Jeff Bezos ’Orbital Reef space station could replace the ISS


After more than two decades in orbit, NASA is already preparing to retire from the International Space Station. The residential satellite will only have permission to operate until 2024, and while it is likely that funding for the space station will be extended until 2028, NASA plans to decommission the ISS and find a replacement by the end of the decade. Try Jeff Bezos.

The billionaire’s spaceflight company, Blue Origin, has released their proposal for a new, commercial space station called Orbital Reef. With the help of several other companies, including Sierra Space and Boeing, Blue Origin plans to build a satellite that little by little than the ISS and houses up to 10 people. The design includes desk space, computers, laboratories, a garden, and 3D printers. The goal, the company says, is to bring “mixed use business park“concept of orbit and office leases to interested parties, including government agencies, researchers, tourism companies, and even film production crews.

The Blue Origin plan is based on the idea that the end is coming for the ISS, which NASA still is. thinking how to remove orbit. While space stations have helped explore space, Blue Origin senior vice president Brent Sherwood argued a recent op-ed that private companies now have the ability to take most of the growing economy into low-Earth orbit, or LEO. Blue Origin has even built a space tug, a transportation vehicle that moves cargo between different orbits, which is reported to be available in salvage parts from the ISS and include them in Orbital Reef systems.

NASA has not considered corporate takeover in low-Earth orbit. The agency’s first space station, SkyLab, has only been in orbit for a few months before NASA landed the car and rotted in the atmosphere. The space agency is already there weighing defunding on the ISS, full of aging hardware, for several years, and already isolated up to $ 400 million to fund new, privately built and operated space stations through it LEO commercial destinations program. Eventually, NASA hopes it can send astronauts to these stations instead of paying to keep the ISS afloat. Overall, the plan will save the government more than $ 1 billion per year.

“It’s technology that’s over 20 years old at this point. If you expose that radiation infrastructure, solar weather … things will fall apart,” said Wendy Whitman Cobb, a U.S. Air Force professor School of Air and Space Studies, tells Recode. “Having these commercial space stations could be a way for America to keep their foot in Earth’s lower orbit while focusing more on their Moon exploration resources. and Mars. ”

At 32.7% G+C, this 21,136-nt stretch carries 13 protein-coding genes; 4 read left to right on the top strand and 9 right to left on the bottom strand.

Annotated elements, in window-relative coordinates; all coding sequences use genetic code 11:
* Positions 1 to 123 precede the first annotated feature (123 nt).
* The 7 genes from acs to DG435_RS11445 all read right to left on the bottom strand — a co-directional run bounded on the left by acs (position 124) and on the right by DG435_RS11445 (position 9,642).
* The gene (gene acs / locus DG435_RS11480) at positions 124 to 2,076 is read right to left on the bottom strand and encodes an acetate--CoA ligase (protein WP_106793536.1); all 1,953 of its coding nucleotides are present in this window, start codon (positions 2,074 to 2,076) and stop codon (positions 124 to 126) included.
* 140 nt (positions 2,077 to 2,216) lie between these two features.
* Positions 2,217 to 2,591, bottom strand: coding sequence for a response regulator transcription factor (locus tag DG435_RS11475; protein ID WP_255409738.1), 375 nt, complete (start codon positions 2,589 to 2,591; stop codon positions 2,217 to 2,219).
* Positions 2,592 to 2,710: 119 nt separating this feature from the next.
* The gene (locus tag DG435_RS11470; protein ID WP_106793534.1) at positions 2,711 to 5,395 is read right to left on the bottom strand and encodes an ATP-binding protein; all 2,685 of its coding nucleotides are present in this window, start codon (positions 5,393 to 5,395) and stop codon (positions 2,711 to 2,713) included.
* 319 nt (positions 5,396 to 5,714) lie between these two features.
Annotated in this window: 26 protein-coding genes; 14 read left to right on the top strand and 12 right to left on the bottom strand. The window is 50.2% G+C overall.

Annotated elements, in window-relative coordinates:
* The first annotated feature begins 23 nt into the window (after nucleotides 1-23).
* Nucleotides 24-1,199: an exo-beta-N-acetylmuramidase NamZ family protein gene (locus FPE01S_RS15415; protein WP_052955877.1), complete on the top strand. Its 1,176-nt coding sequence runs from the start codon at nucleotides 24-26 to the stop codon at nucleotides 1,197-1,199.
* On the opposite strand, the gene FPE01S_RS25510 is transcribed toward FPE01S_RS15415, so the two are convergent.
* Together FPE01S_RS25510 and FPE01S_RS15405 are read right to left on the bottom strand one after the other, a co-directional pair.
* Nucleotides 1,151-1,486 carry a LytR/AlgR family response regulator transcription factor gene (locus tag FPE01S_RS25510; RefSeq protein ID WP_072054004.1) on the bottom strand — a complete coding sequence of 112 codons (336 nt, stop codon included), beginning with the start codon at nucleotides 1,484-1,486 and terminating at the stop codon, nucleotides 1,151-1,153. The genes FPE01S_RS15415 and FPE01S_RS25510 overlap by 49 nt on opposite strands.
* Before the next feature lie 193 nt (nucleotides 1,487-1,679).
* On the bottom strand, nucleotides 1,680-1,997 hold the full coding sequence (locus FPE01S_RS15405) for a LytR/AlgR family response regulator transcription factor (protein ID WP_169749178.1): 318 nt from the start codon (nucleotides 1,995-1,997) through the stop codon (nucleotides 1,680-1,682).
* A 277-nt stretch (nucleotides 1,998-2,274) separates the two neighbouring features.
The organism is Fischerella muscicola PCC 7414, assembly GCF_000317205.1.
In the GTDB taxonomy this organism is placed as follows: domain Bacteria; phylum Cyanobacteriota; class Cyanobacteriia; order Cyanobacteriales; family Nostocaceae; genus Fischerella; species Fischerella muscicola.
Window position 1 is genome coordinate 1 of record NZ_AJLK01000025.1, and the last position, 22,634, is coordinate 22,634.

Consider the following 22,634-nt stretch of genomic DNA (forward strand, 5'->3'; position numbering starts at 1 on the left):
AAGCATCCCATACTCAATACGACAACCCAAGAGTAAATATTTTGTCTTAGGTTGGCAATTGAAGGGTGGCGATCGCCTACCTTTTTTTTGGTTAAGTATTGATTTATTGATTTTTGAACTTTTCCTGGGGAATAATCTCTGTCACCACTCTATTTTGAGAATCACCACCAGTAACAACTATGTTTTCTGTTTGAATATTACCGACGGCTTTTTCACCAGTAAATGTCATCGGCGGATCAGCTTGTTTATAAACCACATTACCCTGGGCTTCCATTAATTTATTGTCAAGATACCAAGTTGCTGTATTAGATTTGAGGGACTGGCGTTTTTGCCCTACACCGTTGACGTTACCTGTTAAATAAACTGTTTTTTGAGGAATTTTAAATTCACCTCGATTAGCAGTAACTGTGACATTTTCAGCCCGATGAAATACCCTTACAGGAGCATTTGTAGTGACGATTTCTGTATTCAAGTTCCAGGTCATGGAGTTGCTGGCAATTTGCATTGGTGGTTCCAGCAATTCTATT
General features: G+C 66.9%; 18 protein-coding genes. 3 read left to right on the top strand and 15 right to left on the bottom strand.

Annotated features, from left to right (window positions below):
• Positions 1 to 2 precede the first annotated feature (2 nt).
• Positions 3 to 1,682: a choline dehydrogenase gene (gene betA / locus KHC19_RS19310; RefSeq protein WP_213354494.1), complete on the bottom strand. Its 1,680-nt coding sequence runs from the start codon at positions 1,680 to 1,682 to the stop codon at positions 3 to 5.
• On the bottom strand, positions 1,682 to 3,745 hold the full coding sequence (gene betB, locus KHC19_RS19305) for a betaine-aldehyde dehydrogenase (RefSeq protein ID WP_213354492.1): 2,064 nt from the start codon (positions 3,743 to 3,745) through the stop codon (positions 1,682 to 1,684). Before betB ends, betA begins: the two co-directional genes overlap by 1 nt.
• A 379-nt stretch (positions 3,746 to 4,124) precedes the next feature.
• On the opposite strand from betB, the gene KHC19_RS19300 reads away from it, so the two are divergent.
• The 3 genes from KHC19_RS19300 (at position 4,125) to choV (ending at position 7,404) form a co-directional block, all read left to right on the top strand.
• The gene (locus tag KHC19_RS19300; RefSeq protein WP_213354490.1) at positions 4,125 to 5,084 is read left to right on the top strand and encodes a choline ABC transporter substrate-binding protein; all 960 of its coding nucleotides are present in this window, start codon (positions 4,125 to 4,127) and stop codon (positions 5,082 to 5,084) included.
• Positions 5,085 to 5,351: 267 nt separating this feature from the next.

Meanwhile, NASA is now focusing on program by Artemis, an ambitious plan to establish a long-term human presence on the Moon. The agency aims to send people to the Moon for the first time in decades in 2024, and hopes the project will eventually serve as a stepping stone in future Mars exploration. Private companies, including Blue Origin, are desperately fighting for a role in this prestigious mission, and especially a lucrative contract to develop vital moon landing technology. SpaceX won that contract earlier this year, prompted Bezos ’company to complaint to NASA and lobby of the Senate to reverse the decision. Those efforts have yet to bear fruit, so Bezos now seems to have turned his attention to the under-Earth orbit economy, where there are more customers and less competition from Elon Musk.

But there is reason to believe that the Orbital Reef project may not be successful in the foreseeable future – or at all. Blue Origin has yet to launch humans into orbit, something SpaceX did last month the Inspiration4 mission. Blue Origin too lists the New Glenn reusable launch system and The Boeing Starliner crew vehicle as an integral part of the Orbital Reef plan, but the two vehicles have yet to perform trouble -free space flight.

Blue Origin has released concepts that interpret what the Orbital Reef station looks like.
Courtesy of Blue Origin

Blue Origin isn’t the only company vying to replace the ISS. About 12 more companies have already submitted space station proposals to NASA’s Commercial LEO Destinations program. Last week, a space company called Nanoracks Office has partnered that it is also developing a space station, in partnership with its majority owner Voyager Space and Lockheed Martin. At the same time, NASA has already agreed to pay space company Axiom Space $ 140 million to help build at least one module, or detachable space station component, that is to conjoin with the ISS. That module will eventually be cut off and connected to several other modules to form a separate, fully usable space station when the ISS ceases operations. That way to facilitate the transfer of hardware currently aboard the ISS to a new car.

In a statement, a NASA spokesman described the current occasion as “a renaissance for human spaceflight.” They added, “While more people will fly in space and do more things during their space flights, it will still attract more people to do more orbit activities in the lower Earth and show up. growing market that we envisioned when we started NASA’s Commercial Crew Program 10 years ago. ”

For NASA, it’s also critical that at least one of these companies is successful, and the agency told Recode it could fund up to four of the proposals. After all, time is running out on the ISS, where malfunctions and ancient technology and equipment common. Without private companies stepping in to build an alternative, the U.S. government risks a future where it has a human presence on the Moon and Earth, and nowhere in between.

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